- Big news on the WGA strike front: the AMPTP reached a deal with the Directors Guild last weeks. Initial reaction from United Hollywood is mixed, but I’m hopeful this will at least get the AMPTP / WGA talks started again.
- Speaking of new media, Xbox 360 Fanboy has a rundown of 45 short films from Sundance that are getting released on Xbox Live Marketplace. That’s pretty a-typical content for XBLM. Typically, new content on XBLM has been from “Hollywood Heavyweights“. I’m pretty excited to see them branch out content wise.
- Speaking of Xbox 360, seems they had a good year. Congrats!
- Still speaking of Xbox 360, everyone gets a free copy of Undertow this week.
- Scott Guthrie announces the availability of the .NET Framework Source Code. Shawn Burke has instructions for how to use it with VS08. So far, they’ve made the core base class libraries, ASP.NET, Windows Forms, WPF, ADO.NET and XML available. LINQ, WCF and WF are expected to become available “in the weeks and months ahead”.
- Ted Neward wonders if Java is “Done” like the Patriots, or “Done” like the Dolphins? If you want my opinion (I’m guessing yes, since you’re reading my blog), definitely done like the Dolphins. OpenJDK was a desperation move to make Java “cool” again, but it won’t work. People who want an open source stack are using LAMP and language wonks who saw Java as mainstream SmallTalk have moved on to Ruby. The question will be if Sun buying MySQL will make Sun cool or MySQL uncool by association. I’m guessing the latter.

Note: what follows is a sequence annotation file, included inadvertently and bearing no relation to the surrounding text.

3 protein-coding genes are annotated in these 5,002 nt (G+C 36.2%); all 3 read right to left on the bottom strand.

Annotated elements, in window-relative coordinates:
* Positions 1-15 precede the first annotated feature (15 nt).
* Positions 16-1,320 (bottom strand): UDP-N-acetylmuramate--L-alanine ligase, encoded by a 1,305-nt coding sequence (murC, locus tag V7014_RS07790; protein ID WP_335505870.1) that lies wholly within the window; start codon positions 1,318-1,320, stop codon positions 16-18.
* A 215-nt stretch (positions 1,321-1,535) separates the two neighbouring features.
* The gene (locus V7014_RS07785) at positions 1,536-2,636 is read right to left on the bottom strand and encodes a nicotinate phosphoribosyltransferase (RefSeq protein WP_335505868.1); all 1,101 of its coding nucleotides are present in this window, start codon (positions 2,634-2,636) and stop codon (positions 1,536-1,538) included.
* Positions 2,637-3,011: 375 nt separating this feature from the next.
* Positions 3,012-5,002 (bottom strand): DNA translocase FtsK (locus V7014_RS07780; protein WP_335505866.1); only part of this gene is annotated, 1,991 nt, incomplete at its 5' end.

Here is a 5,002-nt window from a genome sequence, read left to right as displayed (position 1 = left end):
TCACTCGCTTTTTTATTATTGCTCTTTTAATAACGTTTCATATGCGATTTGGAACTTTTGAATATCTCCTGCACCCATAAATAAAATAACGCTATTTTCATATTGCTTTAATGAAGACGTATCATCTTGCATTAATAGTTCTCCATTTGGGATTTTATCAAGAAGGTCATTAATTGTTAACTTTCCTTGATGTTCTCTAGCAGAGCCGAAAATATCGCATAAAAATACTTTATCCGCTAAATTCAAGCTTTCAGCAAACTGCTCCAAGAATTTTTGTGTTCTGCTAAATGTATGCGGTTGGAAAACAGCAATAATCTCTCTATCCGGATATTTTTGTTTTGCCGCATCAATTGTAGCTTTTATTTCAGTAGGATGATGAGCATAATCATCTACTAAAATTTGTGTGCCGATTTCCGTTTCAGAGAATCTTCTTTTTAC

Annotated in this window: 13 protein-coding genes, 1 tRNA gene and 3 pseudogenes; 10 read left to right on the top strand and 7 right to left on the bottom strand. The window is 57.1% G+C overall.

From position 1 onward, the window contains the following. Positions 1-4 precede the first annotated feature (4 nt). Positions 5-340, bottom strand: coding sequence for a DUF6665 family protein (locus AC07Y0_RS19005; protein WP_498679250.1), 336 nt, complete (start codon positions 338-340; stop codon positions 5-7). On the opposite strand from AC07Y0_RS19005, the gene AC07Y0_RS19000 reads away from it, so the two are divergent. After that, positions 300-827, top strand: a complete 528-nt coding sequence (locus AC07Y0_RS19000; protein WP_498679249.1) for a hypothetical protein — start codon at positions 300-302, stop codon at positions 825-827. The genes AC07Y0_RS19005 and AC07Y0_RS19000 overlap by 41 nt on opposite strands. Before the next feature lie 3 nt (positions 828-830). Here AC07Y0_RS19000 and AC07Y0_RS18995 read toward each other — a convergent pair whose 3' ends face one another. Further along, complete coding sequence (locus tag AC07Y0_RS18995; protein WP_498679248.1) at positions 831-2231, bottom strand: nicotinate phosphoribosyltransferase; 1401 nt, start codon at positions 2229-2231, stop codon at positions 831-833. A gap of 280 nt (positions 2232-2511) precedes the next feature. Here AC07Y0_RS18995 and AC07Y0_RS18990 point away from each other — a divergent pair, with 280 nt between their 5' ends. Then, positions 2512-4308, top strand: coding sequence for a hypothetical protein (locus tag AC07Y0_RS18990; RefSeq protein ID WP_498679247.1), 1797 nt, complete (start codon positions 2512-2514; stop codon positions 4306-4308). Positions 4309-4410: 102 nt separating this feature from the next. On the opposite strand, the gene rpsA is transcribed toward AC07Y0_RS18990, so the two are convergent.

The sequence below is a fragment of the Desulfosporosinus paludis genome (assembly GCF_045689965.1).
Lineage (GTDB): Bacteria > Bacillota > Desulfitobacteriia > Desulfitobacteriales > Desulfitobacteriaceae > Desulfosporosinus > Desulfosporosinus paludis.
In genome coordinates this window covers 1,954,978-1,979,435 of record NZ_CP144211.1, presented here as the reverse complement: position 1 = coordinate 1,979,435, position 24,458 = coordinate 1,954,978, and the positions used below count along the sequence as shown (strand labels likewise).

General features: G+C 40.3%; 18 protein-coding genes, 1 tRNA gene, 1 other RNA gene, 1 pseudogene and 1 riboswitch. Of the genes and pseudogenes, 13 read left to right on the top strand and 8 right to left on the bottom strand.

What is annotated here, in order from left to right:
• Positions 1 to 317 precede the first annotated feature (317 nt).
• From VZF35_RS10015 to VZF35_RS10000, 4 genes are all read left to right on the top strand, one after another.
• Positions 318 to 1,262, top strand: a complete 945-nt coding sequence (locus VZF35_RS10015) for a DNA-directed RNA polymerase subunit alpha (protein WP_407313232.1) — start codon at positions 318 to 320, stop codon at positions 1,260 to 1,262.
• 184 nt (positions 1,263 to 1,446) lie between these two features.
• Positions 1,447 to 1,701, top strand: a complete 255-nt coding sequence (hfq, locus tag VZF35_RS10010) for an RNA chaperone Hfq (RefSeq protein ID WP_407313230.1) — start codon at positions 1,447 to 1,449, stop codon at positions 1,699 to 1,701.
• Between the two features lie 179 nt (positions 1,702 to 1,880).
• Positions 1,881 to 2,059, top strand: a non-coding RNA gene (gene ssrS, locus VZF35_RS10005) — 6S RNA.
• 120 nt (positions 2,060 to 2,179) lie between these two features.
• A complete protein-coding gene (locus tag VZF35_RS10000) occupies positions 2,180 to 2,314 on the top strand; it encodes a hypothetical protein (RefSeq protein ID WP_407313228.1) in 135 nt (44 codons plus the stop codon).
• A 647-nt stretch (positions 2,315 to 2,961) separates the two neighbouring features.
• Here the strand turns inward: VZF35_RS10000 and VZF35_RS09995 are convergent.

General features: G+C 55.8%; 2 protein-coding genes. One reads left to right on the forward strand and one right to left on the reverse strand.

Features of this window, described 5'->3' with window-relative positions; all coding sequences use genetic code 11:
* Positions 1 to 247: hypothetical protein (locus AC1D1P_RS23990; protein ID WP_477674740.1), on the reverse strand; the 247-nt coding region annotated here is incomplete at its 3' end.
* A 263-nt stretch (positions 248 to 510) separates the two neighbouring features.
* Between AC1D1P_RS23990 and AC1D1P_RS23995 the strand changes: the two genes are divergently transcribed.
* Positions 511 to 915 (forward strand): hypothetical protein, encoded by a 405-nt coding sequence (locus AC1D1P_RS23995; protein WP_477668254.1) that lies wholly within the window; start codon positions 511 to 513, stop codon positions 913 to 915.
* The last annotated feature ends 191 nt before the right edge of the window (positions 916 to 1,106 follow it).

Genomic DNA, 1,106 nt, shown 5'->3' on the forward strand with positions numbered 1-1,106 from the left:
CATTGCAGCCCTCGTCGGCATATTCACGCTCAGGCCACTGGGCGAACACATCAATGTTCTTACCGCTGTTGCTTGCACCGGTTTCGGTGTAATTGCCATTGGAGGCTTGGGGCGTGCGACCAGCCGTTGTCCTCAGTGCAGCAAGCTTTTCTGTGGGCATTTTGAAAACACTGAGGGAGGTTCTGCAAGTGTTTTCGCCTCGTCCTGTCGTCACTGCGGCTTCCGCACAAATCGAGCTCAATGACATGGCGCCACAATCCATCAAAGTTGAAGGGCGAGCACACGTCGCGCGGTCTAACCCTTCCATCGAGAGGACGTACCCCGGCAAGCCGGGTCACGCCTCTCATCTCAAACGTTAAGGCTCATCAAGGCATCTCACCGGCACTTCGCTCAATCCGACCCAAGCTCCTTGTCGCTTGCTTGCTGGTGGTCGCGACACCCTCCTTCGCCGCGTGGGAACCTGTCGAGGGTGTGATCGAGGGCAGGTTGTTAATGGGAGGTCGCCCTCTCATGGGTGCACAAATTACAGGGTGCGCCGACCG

- Speaking of Ted, he’s got a great post about the relevance of game programming to the mainstream or enterprise developer.
- Speaking of game development, David Weller points to all the new XNA GS 2.0 content up on Creators Club Online.
- There’s a new version (184.108.40.206) of F# out, but no announcement from Don regarding what’s new. I reviewed the release notes, seems like this is primarily a bug-fix release with only very minor feature additions.
- Speaking of F#, Don points to Greg Neverov’s implementation of Software Transactional Memory in F#. This immediately reminded me of Tim Sweeney’s Next Mainstream Programming Language talk. Tim suggested said language would need to support a combination of side-effect free functional code and software transactional memory. F# is looking to be closer to that language all the time.
- Still speaking of F#, Don Syme’s Expert F# book is out. I read the draft version – it rocks – but I’m still going to get my own real copy. You should too.
- With their win Saturday, the Caps are back to .500 for the first time since late October. Since Thanksgiving, the Caps are 15-7-4. Only four teams in the league have a better record over that time span. We play one of them tonight – the Penguins – and it’s on Versus, so I’ll even get to see it. In HD no less.
I did say I was going to go a little dark when I took the new job didn’t I? Things have been hectic – my brother’s getting married in just under two weeks and I’m working on getting my part of my new project’s Business Requirements Document (otherwise known as the BRD) done before I leave on vacation. The BRD process is fairly odd for this project – for one, the project team is writing it instead of the business unit. Given that we’re building infrastructure, many of the “business” elements of the BRD are not particularly appropriate. But we’re muddling thru. In a meeting with my boss’s boss’s boss last week, he stressed the need for delivering incremental value. In other words, the need for using an agile process which is cool as far as I’m concerned.